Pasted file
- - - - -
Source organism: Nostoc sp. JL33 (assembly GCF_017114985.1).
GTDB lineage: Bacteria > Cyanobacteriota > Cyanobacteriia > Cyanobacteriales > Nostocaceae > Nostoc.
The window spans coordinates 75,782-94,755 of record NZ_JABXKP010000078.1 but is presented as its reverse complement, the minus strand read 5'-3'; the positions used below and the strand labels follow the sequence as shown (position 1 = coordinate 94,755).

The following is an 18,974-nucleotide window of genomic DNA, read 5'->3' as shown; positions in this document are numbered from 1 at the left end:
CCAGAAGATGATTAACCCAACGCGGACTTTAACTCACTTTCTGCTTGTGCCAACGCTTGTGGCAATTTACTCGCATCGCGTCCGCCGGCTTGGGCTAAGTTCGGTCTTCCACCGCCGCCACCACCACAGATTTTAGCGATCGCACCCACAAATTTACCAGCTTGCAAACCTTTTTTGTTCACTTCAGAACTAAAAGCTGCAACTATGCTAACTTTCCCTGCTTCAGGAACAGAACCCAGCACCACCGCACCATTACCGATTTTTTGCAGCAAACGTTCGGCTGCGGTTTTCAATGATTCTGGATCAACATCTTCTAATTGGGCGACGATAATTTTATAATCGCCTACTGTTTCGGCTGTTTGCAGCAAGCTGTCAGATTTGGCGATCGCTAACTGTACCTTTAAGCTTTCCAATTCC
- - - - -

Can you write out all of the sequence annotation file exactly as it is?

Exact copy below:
Source organism: Nostoc sp. JL33 (assembly GCF_017114985.1).
GTDB lineage: Bacteria > Cyanobacteriota > Cyanobacteriia > Cyanobacteriales > Nostocaceae > Nostoc.
The window spans coordinates 75,782-94,755 of record NZ_JABXKP010000078.1 but is presented as its reverse complement, the minus strand read 5'-3'; the positions used below and the strand labels follow the sequence as shown (position 1 = coordinate 94,755).

The following is an 18,974-nucleotide window of genomic DNA, read 5'->3' as shown; positions in this document are numbered from 1 at the left end:
CCAGAAGATGATTAACCCAACGCGGACTTTAACTCACTTTCTGCTTGTGCCAACGCTTGTGGCAATTTACTCGCATCGCGTCCGCCGGCTTGGGCTAAGTTCGGTCTTCCACCGCCGCCACCACCACAGATTTTAGCGATCGCACCCACAAATTTACCAGCTTGCAAACCTTTTTTGTTCACTTCAGAACTAAAAGCTGCAACTATGCTAACTTTCCCTGCTTCAGGAACAGAACCCAGCACCACCGCACCATTACCGATTTTTTGCAGCAAACGTTCGGCTGCGGTTTTCAATGATTCTGGATCAACATCTTCTAATTGGGCGACGATAATTTTATAATCGCCTACTGTTTCGGCTGTTTGCAGCAAGCTGTCAGATTTGGCGATCGCTAACTGTACCTTTAAGCTTTCCAATTCC